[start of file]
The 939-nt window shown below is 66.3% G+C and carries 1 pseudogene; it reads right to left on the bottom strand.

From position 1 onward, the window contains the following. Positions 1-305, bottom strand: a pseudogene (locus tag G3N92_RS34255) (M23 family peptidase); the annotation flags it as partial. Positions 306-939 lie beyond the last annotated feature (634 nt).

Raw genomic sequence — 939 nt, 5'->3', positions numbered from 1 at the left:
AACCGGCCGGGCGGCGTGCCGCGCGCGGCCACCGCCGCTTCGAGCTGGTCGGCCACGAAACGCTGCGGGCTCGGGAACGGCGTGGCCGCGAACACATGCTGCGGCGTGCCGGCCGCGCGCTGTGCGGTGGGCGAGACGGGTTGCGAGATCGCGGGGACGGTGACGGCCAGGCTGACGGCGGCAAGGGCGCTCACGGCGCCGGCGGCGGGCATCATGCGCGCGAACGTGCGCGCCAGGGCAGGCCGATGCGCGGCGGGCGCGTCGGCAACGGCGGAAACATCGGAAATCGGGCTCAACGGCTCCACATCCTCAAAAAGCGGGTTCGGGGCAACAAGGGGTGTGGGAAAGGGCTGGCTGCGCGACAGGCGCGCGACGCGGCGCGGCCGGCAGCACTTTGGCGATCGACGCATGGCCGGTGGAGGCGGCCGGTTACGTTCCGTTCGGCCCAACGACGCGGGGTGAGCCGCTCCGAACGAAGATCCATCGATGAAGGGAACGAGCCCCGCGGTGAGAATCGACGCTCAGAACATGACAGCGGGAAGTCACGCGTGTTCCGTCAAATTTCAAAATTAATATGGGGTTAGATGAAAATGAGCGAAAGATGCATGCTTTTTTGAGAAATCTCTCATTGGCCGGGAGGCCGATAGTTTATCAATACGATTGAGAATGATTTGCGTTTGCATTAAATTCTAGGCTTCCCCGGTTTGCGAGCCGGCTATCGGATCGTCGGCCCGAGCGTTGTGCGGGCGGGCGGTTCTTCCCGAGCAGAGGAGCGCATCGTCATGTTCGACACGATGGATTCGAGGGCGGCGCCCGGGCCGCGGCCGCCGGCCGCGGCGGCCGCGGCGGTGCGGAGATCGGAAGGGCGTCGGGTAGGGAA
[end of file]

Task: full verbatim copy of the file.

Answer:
The 939-nt window shown below is 66.3% G+C and carries 1 pseudogene; it reads right to left on the bottom strand.

From position 1 onward, the window contains the following. Positions 1-305, bottom strand: a pseudogene (locus tag G3N92_RS34255) (M23 family peptidase); the annotation flags it as partial. Positions 306-939 lie beyond the last annotated feature (634 nt).

Raw genomic sequence — 939 nt, 5'->3', positions numbered from 1 at the left:
AACCGGCCGGGCGGCGTGCCGCGCGCGGCCACCGCCGCTTCGAGCTGGTCGGCCACGAAACGCTGCGGGCTCGGGAACGGCGTGGCCGCGAACACATGCTGCGGCGTGCCGGCCGCGCGCTGTGCGGTGGGCGAGACGGGTTGCGAGATCGCGGGGACGGTGACGGCCAGGCTGACGGCGGCAAGGGCGCTCACGGCGCCGGCGGCGGGCATCATGCGCGCGAACGTGCGCGCCAGGGCAGGCCGATGCGCGGCGGGCGCGTCGGCAACGGCGGAAACATCGGAAATCGGGCTCAACGGCTCCACATCCTCAAAAAGCGGGTTCGGGGCAACAAGGGGTGTGGGAAAGGGCTGGCTGCGCGACAGGCGCGCGACGCGGCGCGGCCGGCAGCACTTTGGCGATCGACGCATGGCCGGTGGAGGCGGCCGGTTACGTTCCGTTCGGCCCAACGACGCGGGGTGAGCCGCTCCGAACGAAGATCCATCGATGAAGGGAACGAGCCCCGCGGTGAGAATCGACGCTCAGAACATGACAGCGGGAAGTCACGCGTGTTCCGTCAAATTTCAAAATTAATATGGGGTTAGATGAAAATGAGCGAAAGATGCATGCTTTTTTGAGAAATCTCTCATTGGCCGGGAGGCCGATAGTTTATCAATACGATTGAGAATGATTTGCGTTTGCATTAAATTCTAGGCTTCCCCGGTTTGCGAGCCGGCTATCGGATCGTCGGCCCGAGCGTTGTGCGGGCGGGCGGTTCTTCCCGAGCAGAGGAGCGCATCGTCATGTTCGACACGATGGATTCGAGGGCGGCGCCCGGGCCGCGGCCGCCGGCCGCGGCGGCCGCGGCGGTGCGGAGATCGGAAGGGCGTCGGGTAGGGAA